Nathan Wilson's picture
Nathan Wilson on Oct 17, 2015


Hops Gegangen's picture
Hops Gegangen on Oct 18, 2015


Note that the advance by Solar City was in panel cost as well, using copper rather than silver, etc.

There are sources of biomass that don’t require additional land. Most corn stover, for example, just decays in the field. Another huge source of cellulose is dead trees, which build up and result in intense forest fires. Harvesting that would be a double win in some places.

Algenol can produce biofuels from algae for $1.30 a gallon. That can be done in areas not suited to agriculture.

The issue I see with nuclear is the complexity — people have trouble dealing with the project management and the technology. With solar, a factory churns out parts just about anyone can install. 

If we can get to the point of building modular systems in factories, that would certainly inprove matters, especially if they can run on the existing waste rather than just creating more. 


Joris van Dorp's picture
Joris van Dorp on Oct 19, 2015


Joris van Dorp's picture
Joris van Dorp on Oct 19, 2015

“Algenol can produce biofuels from algae for $1.30 a gallon.”

No, they can’t, unfortunately.

Ivy Main's picture
Ivy Main on Oct 19, 2015

Bob, try this link to Norwood’s testimony:!.PDF. If that doesn’t work (and in the past this has been a problem due to a poor website), you will have to go to the docket search feature of the website at, click on “search cases” and put in the case number PUE-2015-00035. That brings up the case information, and from there you follow the links to doucments. 

Rick Engebretson's picture
Rick Engebretson on Oct 19, 2015

I agree, “There’s a lot going on out there that isn’t covered here on TEC.” I would like to add there are a lot of half truths endlessly argued.

First, nuclear fission doesn’t deliver commercial electric power. Boiling water through a mechanical turbine, spinning a generator, creating Poynting Vectors (volts x current) over huge areas, managed with pervasive infrastructure delivers commercial electric power. And that doesn’t include the nuclear fission complexity. Nuclear electric power likely has a large role in out future, but the blow hards seem more intent on insulting other considerations than describing their own ideas in any meaningful detail.

As regards biomass, it is created in photsynthesis by “photo-excited electron transport,” The volts x current is used in molecular wires, and several “battery and membrane” steps are included. This is quite well known biochemistry. What biomass achieves is also the carbon sequestration, food and habitat, air and water and soil and marine properties that continue to make planet Earth unique. Can we copy it and scale it up?? I don’t know, but this certainly isn’t the place to try discuss it.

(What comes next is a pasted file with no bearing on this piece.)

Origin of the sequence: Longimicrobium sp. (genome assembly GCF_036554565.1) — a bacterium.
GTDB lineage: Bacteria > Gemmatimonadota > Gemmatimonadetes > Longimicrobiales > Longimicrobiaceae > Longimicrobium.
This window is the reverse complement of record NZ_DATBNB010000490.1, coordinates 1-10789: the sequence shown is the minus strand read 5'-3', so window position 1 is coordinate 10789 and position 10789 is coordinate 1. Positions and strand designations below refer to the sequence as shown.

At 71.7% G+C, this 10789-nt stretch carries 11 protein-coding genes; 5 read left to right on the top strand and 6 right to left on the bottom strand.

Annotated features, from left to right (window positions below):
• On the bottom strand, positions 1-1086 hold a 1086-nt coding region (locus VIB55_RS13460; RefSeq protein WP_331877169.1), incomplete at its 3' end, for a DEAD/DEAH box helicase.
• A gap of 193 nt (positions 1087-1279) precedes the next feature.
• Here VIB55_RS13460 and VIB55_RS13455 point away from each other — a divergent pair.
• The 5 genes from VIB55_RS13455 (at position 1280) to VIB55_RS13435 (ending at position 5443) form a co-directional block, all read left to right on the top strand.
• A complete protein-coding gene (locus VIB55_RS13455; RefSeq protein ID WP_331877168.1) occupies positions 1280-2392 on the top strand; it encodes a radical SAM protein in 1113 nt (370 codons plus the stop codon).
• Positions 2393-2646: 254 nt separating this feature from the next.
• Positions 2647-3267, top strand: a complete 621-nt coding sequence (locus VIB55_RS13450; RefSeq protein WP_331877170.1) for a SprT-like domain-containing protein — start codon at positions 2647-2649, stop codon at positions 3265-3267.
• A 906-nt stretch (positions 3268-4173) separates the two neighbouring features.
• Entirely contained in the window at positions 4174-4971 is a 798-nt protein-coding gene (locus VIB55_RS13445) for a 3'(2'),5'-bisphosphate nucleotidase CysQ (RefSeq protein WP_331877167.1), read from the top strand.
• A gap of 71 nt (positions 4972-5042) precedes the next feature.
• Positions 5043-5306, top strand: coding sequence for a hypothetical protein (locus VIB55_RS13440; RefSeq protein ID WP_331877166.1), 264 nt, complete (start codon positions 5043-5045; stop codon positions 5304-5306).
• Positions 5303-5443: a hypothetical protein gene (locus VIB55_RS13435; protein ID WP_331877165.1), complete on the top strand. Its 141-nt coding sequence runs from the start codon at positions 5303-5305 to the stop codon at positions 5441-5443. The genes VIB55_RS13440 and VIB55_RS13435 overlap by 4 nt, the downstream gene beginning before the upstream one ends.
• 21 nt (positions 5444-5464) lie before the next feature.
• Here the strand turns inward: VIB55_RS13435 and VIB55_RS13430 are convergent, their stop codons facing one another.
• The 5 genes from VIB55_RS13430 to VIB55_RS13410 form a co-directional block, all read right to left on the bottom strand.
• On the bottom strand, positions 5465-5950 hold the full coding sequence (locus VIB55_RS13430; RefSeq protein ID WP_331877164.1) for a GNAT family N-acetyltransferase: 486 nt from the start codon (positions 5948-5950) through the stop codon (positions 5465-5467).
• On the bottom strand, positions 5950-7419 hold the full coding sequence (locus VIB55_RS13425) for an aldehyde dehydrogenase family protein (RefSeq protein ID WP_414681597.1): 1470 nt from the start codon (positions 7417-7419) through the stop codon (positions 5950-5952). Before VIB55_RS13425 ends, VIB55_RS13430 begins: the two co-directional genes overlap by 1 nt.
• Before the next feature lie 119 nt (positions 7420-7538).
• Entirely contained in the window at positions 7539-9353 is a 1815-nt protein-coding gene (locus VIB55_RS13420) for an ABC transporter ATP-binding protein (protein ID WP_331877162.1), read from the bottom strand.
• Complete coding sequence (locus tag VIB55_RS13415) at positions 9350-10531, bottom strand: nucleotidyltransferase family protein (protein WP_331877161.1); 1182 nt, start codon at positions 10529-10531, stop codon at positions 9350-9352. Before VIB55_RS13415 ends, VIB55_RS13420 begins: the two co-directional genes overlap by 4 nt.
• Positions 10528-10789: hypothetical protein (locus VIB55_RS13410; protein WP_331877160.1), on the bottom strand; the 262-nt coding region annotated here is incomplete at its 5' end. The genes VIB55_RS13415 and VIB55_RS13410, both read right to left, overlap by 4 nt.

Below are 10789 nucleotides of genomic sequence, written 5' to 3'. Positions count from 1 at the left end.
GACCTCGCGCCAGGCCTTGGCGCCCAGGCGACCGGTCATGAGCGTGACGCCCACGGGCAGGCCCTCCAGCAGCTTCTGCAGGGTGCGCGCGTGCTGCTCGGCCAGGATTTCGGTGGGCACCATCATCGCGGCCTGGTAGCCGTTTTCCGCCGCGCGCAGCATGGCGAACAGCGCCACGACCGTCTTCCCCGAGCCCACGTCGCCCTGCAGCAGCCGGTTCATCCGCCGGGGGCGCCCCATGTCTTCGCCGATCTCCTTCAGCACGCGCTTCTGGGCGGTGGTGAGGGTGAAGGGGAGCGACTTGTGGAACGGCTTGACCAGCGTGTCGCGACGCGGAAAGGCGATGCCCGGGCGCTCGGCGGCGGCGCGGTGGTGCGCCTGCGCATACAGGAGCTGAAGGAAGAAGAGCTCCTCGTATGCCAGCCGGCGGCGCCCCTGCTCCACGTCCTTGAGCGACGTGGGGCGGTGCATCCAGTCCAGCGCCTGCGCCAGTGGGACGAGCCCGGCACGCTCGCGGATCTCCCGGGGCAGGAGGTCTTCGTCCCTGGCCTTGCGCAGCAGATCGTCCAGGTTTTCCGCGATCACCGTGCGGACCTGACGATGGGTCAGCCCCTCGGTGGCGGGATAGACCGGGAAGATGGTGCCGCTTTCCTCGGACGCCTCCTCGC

Some nuclear advocates work hard to dumb down biochemistry. But they really only dumb down their own advocacy.

Bob Meinetz's picture
Bob Meinetz on Oct 20, 2015

Thanks Ivy, first link worked.

I have no idea what kind of math Scott Norwood is using to arrive at his price to consumers for North Anna Three, but here are the facts: Dominion is building a 20MW solar facility in Northern Virginia at a cost of $47 million. NA3 will cost $19 billion and deliver 1450 MW. Assuming a generous capacity factor of 15% for Virginia solar and a conservative capacity factor of 90% for NA3, NA3 will deliver 435 times as much energy for 404 times the price.

Land use vs. fuel costs are probably a wash, because 1305 MW (1450 x .9 CF) would require 130 square miles of Virginia land covered with solar panels, worth at least $228 million at today’s prices. There’s no question NA3 would carry the day for emissions, because it’s going to be running day and night, rain or shine. Dominion’s plants have some of the lowest nuclear O&M costs in the country.

Texas-native Norwood’s LinkedIn entry touts his consulting expertise in “Oil & Energy”, and committing VA generation to 15% solar means committing a good chunk of the other 85% to natural gas. Might be a factor.

Mark Heslep's picture
Mark Heslep on Oct 19, 2015

The source for Mr Norwood’s capital cost analysis is “DVP’s Confidential Response to OAG 2-87 in Case No PUE-2015-0027”, and is redacted?  This is does not seem to be adequate justification for declaring in the article that Mr Norwood’s figure is “Dominion’s $19 billion forecast”.  

Mark Heslep's picture
Mark Heslep on Oct 19, 2015

Ivy – I notice on  your blog’s “About” page you state: 

“Virginia lags behind most other states in developing clean energy: wind, solar, and energy efficiency. We are missing out on huge opportunities for jobs and economic development, and for a cleaner environment. Besides, it’s embarrassing …”

The EIA’s profile of Virginia’s net electricity generation shows a near 1/4 share for nuclear, a little hydro, and a little “other renewable” ( biomass), which in the aggregate yields a 32% non-fossil share of all VA generation for July 2015.   Virginia is also home to the world’s largest pumped storage hydro plant (by power).  This mix has enabled residential power priced 10% below the US average, and 25% below for commercial power.  Hardly embarrasing.

By contrast, California has a non-fossile net share of 42% per EIA, but with a residential average power price 39% above the US average, and a commercial price 82% above the US average.